Students: The Newest Breed Of Guinea Pigs?

Posted on December 1, 2010 in Learning+

By Shrishti Chauhan:

The contemporary issue that has affected me a great deal is the reforms in the education system of India over the past few years. Being a student, I am an implicit part of the education system and this matter is a question of unease for me.

The recent introduction of the Continuous and Comprehensive Evaluation (CCE) has left me bewildered by what the government is trying to do. I am not condemning the entire grading system which has been introduced. Of course every system has its pros and cons. The grading system promotes practical and interactive way of imparting education and also does the much desired task of incorporating the evaluation for extra-curricular activities that a child takes part in.

I, however, am of the opinion that this system is premature and it reeks of experimental decision-making by the government. The Indian education system was said to be rote-learning and verbatim penning down of bookish language in exams. If this is the case then why did President Obama appreciate the Indian system in many of his speeches? What explains the immense talent that the country produces every year? What explains the fact that foreign universities- be it Yale, Princeton, Harvard or Oxford are teeming with students from India?

Mr. Kapil Sibal has done away with the Class 10th board exams to ease the pressure of education on children. This is like changing one finger when the entire hand is crippled. The universities and colleges follow different regulations during admission. The transition from a life of easy-going nature to a parallel life which demands greater effort in the form of good percentages in class 12th boards and entrance exams might not remain smooth any longer.

The most prominent glitch of this system that highlights its myopic nature is the void created between school education and college education. The course has been made so undemanding of the students that the gigantic void in between is filled by the mushrooming coaching centers. This makes life all the more stressful for the students.

The CCE gives greater emphasis on practical learning systems- not taking into account that a majority of the children study in government schools where the disinterest of the teachers combined with the rampant corruption (which leads to stealing of laboratory equipments and subsequent selling them) makes the idea unfeasible and impractical.

The final point which I must put forward is that grading system would be beneficial only if the system is revamped from head to toe and each level of education compliments the next. Every idea- be it CCE or grading system- should be thoroughly examined and tested before putting into practice. Treating students as the guinea pigs of the system while it finds the right path to progressive education is unacceptable.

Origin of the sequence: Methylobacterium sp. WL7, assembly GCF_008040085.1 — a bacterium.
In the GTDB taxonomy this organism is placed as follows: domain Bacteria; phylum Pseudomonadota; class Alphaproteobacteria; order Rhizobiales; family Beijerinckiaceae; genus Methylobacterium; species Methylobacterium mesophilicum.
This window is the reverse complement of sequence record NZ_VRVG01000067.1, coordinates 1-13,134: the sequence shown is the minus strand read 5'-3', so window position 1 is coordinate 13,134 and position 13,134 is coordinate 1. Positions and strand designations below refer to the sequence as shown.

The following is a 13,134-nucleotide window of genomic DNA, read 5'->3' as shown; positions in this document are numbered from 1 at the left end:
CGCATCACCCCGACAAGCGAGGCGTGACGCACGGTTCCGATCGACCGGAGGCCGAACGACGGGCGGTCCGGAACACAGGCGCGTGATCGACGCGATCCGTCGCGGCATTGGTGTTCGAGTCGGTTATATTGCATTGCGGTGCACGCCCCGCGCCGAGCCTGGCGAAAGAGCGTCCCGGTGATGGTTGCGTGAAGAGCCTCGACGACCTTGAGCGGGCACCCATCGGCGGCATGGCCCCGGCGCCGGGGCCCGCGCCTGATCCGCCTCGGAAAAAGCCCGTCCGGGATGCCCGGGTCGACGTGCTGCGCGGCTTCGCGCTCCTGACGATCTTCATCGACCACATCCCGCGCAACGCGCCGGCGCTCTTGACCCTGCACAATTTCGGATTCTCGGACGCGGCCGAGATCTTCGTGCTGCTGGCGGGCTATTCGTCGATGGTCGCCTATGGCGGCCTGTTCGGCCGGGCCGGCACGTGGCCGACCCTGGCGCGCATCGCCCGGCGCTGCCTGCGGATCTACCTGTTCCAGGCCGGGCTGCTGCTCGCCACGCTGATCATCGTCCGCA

Image courtesy: http://anirudh2008.instablogs.com/entry/unaffordable-and-deteriorating-quality-of-education-in-india/

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Ashwin

Good post, but i do find your arguments a little contradicting.

“If this is the case then why did President Obama appreciate the Indian system in many of his speeches?”

Citing the views of a political leader is never a good thing to do. Maybe he likes the way Indians (who study here and end up there) end up paying so much in taxes there in the US. Also, he probably says the same things about the education system of every country he goes to.

“What explains the immense talent that the country produces every year”

Yes, the talent is immensely available here, but i believe talent is never “produced” (not by the schools atleast). Also its not talent, but what you do with talent that actually matters.

“What explains the fact that foreign universities- be it Yale, Princeton, Harvard or Oxford are teeming with students from India?”

They aren’t exactly teeming with Indians. On the other hand, professors of Indian origin are making it big there. Most of these indian professors had access to education there(1st generation indian-americans) and hence, the results.

“Every idea- be it CCE or grading system- should be thoroughly examined and tested before putting into practice.”

How can the idea be tested without implementing the same on the students. Any idea or change would ofcourse make the first few batches, as you say, “guinea pigs”, but i dont think there is an alternative to the same.

But i do agree that it would put undue stress on the government school students.

I don’t mean to be harsh, i am just trying to start a healthy debate.

Amar Tejaswi

You hit the bull’s eye, Ashwin my bro.

Anirudh

yeah i agree with d author that the CCE system seems impractical.Also students feel d pressure throughout d year,also the threats made by teachers wrt their internal marks n all is 2 much…(% system is more accurate as to wat a student understood at the end of an year)Academically its a step backward for many more such reasons.However scrapping 10th boards has worked well in 1 way,as it was a political solution to put an end to stop suicides coz of Class 10 boards.

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